I have the marriage license of Eros Gray Bailey and Kizzie Mae Crawley from Henry County, Virginia. The license was issued to E. G. Bailey and Mae Crawley on September 17, 1927. They were married on September 17, 1927. The license said that he was 20 and she was 28. Husband's place of birth was Pittsylvania County, Virginia and his present mailing address was Bassett, Virginia. Wife's place of birth was Pittsylvania county and mailing address was Bassett, Virginia. Eros Gray Bailey's father and mother were Bob Bailey and Henrietta Bailey. Mae Crawley's father and mother were William Crawley and Margaret Crawley. E. G. Bailey was employed by a Furniture Factory. The minister was J.P. McCabe and they were married in Martinsville, Virginia which is in Henry County. I also found his obituary in the Danville Bee of March 6, 1974. His father's name was Robert Bailey.
J. P. McCabe was the minister of the lst Baptist Church in Martinsville, Virginia. Since Granddaddy was living in Bassett, I am sure that he was working at the furniture Company.
Below I have entered some sites that may help. As far as I know the Lane Company factory in Altavista, Virginia no longer exists unless there is a small division there. I am not sure.
If you are searching for the bailey family in Henry County, the Virginia project genweb might help. A little bit of knowledge about Henry County wouldn't hurt. Henry County was formed from Pittsylvania County in 1777. At that time it was called Patrick Henry County for the governor of Virginia. Later in 1785 the northern portion of Patrick Henry County and a part of Bedford County was cut off to form Franklin County. Then in 1790 Patrick Henry County was split to form two counties Patrick County and Henry County.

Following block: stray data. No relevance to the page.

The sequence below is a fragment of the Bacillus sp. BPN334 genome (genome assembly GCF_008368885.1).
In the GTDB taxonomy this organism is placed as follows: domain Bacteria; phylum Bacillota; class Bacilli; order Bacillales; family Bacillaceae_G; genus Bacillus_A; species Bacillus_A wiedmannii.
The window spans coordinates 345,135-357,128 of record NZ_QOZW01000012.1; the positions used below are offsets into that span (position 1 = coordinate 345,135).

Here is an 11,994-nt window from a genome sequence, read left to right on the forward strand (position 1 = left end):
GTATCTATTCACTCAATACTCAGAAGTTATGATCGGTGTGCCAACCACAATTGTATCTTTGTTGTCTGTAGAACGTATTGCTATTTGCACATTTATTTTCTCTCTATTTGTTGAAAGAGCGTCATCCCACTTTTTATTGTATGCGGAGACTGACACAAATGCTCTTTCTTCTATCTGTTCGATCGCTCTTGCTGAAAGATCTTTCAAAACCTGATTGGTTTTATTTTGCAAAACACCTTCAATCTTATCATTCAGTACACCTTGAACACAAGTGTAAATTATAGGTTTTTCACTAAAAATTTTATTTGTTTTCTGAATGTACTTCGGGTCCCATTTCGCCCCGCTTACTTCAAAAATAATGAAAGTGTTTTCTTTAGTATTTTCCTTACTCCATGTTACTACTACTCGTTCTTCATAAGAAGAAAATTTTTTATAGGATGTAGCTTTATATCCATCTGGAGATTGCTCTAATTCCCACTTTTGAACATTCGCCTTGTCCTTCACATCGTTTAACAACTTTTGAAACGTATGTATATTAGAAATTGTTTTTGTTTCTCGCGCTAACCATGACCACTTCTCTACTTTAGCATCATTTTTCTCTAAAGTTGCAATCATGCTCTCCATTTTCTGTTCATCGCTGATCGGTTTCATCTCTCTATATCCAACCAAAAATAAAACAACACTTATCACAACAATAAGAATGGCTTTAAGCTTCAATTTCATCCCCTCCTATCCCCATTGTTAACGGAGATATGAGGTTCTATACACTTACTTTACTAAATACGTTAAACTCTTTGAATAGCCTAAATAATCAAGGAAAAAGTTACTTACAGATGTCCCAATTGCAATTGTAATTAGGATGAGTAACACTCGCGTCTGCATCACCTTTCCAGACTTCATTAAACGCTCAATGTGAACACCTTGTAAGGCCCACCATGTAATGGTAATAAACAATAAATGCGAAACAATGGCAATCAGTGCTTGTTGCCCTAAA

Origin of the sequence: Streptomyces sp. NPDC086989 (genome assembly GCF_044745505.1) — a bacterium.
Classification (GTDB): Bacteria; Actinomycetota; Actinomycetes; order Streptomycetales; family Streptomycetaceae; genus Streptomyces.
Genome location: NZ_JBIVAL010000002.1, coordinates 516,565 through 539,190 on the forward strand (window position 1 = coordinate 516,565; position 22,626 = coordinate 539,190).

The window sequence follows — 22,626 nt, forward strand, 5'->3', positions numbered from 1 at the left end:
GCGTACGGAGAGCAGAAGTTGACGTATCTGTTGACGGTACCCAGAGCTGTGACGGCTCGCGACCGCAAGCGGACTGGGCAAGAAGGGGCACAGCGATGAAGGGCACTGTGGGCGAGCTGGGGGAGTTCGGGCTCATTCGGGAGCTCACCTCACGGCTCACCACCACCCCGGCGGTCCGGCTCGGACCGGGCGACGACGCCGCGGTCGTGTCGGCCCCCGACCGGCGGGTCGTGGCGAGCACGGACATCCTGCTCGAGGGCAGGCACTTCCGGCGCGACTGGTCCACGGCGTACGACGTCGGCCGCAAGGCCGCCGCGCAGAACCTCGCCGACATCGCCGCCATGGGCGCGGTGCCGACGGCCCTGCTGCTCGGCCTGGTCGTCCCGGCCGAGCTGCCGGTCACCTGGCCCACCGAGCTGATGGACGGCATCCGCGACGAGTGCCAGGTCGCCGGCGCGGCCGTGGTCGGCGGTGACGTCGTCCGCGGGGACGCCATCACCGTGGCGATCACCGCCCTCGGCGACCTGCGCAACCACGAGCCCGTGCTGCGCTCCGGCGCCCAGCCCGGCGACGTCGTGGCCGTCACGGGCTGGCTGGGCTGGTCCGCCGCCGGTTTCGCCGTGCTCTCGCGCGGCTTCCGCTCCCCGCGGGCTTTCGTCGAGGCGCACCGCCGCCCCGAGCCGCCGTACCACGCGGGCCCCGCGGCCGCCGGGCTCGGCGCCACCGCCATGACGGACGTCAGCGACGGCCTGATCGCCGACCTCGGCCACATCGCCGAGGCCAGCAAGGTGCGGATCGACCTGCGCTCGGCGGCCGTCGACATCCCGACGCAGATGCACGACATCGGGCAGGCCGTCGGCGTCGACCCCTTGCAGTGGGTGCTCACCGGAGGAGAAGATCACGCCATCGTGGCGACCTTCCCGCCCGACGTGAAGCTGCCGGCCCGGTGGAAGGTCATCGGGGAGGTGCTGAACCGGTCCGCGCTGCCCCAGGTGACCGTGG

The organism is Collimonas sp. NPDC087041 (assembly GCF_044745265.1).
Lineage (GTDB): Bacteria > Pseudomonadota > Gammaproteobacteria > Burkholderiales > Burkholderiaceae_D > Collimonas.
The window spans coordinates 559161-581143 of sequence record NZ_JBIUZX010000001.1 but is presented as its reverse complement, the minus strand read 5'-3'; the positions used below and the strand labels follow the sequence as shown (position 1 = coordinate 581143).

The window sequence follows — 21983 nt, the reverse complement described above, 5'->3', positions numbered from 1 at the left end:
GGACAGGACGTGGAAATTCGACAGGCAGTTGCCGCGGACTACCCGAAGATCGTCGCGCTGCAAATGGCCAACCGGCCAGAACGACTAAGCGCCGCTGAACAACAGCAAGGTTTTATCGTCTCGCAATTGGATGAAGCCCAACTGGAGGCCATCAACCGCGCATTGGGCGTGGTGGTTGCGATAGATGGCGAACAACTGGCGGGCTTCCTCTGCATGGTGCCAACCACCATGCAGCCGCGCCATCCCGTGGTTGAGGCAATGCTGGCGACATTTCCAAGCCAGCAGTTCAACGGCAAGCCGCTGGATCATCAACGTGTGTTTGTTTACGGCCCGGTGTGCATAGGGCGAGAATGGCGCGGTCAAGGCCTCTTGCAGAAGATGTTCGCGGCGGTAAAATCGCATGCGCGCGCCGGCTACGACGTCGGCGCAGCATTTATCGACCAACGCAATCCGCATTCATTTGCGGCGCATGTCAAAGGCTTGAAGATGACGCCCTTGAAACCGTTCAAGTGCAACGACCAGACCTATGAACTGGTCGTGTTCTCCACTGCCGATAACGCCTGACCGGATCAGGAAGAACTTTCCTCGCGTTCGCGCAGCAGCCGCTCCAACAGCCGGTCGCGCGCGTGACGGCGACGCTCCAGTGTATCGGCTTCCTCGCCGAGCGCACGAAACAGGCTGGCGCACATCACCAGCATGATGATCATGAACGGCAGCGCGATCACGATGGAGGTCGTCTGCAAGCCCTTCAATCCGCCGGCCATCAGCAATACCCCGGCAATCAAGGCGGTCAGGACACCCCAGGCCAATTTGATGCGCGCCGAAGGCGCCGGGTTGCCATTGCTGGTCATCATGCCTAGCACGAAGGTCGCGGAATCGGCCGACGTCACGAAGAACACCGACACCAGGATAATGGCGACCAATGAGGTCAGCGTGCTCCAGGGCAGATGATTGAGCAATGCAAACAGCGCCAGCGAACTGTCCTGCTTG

The town of Bassett, Virginia is formed near what was once a fort built in 1756 because of the hostilities between the Indians and Settlers. The Fort was called Fort Trail. The Fort stood near the Smith River. Bassett took it's name from the Furniture Company which is still located there.
The Henry County Circuit Court Deed Room has marriage licenses on record from 1853 to the present. They charge 2.50 for a certified copy and fifty cents for just a copy. They have marriage bonds on record from 1777, but you will have to go to the courthouse or pay a researcher to retrieve those documents. They also have Deed Books from 1777, Will Books and other records.
Their address is 3160 King's Mountain Road Suite B Martinsville, Virginia 24112
phone number 276-634-4880
A History of Henry County, Virginia with Biographical Sketches of its most Prominent Citizens and Genealogical Histories of Half a Hundred of its Oldest Families
I am presently reading the book "They Fought Alone A True Story of a Modern American Hero" by John Keats. It is the story of Colonel Wendell Fertig in Phillippines. Colonel Fertig along with other Americans and Phillippines refused to surrender and fought guerrilla warfare until MacArthur returned. I have just started the book and I am already engrossed and horrified by the details of their struggle. But they never gave up. Much like the American people of today.
Behind Japanese Lines: An American Guerrilla in the Philippines
They Fought Alone (Classics of World War II: Secret War Series)